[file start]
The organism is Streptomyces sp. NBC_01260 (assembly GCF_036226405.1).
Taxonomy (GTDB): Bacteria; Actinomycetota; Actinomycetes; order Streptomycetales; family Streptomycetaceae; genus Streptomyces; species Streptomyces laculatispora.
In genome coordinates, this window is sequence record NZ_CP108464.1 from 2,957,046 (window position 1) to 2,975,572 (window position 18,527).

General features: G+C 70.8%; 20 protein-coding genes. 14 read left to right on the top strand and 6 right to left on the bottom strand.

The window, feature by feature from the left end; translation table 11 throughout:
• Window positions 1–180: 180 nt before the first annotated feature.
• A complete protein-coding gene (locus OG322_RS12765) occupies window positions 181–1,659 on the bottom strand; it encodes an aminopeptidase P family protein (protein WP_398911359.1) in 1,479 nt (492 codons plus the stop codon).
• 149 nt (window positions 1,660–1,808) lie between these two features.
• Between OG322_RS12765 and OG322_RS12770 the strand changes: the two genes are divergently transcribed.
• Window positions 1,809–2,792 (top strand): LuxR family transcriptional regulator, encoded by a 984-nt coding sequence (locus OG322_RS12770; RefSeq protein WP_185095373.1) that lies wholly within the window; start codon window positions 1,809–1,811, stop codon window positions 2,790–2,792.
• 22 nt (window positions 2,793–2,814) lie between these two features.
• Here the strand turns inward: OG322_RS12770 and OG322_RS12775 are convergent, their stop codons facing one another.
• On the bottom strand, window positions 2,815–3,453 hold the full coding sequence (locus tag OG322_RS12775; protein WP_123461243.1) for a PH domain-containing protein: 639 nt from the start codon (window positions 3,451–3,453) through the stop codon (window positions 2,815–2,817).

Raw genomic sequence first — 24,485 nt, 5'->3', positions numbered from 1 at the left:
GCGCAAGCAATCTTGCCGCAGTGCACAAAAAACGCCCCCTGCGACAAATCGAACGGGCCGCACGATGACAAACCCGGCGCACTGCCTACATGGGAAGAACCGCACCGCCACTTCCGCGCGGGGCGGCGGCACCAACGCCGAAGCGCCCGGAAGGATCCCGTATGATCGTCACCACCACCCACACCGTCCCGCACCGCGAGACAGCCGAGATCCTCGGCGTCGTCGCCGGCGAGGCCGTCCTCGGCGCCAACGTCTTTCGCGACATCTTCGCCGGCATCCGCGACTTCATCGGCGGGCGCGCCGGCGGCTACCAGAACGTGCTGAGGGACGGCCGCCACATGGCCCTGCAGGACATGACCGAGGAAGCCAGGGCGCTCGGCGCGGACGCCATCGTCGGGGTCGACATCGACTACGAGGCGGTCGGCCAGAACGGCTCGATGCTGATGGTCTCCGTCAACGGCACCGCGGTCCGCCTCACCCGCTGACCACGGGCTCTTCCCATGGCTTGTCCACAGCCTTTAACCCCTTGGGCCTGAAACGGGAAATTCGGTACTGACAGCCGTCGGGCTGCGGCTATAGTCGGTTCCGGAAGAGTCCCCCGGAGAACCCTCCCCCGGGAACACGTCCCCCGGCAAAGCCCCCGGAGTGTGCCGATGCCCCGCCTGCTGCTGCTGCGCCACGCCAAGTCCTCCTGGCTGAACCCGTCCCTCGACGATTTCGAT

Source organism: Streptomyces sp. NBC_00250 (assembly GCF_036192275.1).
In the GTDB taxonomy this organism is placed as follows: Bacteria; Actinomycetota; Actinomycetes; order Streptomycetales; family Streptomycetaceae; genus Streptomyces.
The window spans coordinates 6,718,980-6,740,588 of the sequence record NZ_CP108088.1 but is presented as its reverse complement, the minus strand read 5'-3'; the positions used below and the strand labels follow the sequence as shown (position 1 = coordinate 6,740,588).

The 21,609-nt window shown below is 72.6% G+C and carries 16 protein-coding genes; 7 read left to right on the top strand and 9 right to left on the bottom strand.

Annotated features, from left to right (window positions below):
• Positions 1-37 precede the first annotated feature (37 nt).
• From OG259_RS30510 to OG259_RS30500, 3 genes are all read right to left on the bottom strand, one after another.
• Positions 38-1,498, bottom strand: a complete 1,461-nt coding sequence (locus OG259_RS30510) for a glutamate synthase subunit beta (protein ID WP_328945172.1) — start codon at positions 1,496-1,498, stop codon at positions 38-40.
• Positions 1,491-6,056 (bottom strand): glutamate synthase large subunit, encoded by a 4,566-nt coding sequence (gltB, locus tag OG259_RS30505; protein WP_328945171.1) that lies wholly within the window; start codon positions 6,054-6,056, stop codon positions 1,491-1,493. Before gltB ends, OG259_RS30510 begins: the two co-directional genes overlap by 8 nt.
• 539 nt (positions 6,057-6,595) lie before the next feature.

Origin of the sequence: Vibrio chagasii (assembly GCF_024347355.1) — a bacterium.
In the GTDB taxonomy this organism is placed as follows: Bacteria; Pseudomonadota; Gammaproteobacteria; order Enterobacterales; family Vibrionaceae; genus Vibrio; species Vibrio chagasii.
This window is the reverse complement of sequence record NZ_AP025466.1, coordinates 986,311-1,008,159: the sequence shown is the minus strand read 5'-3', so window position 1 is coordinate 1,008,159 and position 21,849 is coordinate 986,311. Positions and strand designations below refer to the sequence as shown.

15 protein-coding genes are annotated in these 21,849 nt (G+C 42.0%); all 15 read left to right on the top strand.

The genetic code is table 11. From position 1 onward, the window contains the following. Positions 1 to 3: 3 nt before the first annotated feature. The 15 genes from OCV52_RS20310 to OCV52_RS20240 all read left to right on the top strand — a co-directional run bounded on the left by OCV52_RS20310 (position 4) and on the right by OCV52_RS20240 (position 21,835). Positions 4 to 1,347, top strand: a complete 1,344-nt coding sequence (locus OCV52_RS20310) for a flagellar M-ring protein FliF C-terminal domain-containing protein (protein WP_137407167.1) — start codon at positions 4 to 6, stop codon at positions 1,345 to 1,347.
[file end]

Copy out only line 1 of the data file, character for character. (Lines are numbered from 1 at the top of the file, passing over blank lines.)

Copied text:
The organism is Streptomyces sp. NBC_01260 (assembly GCF_036226405.1).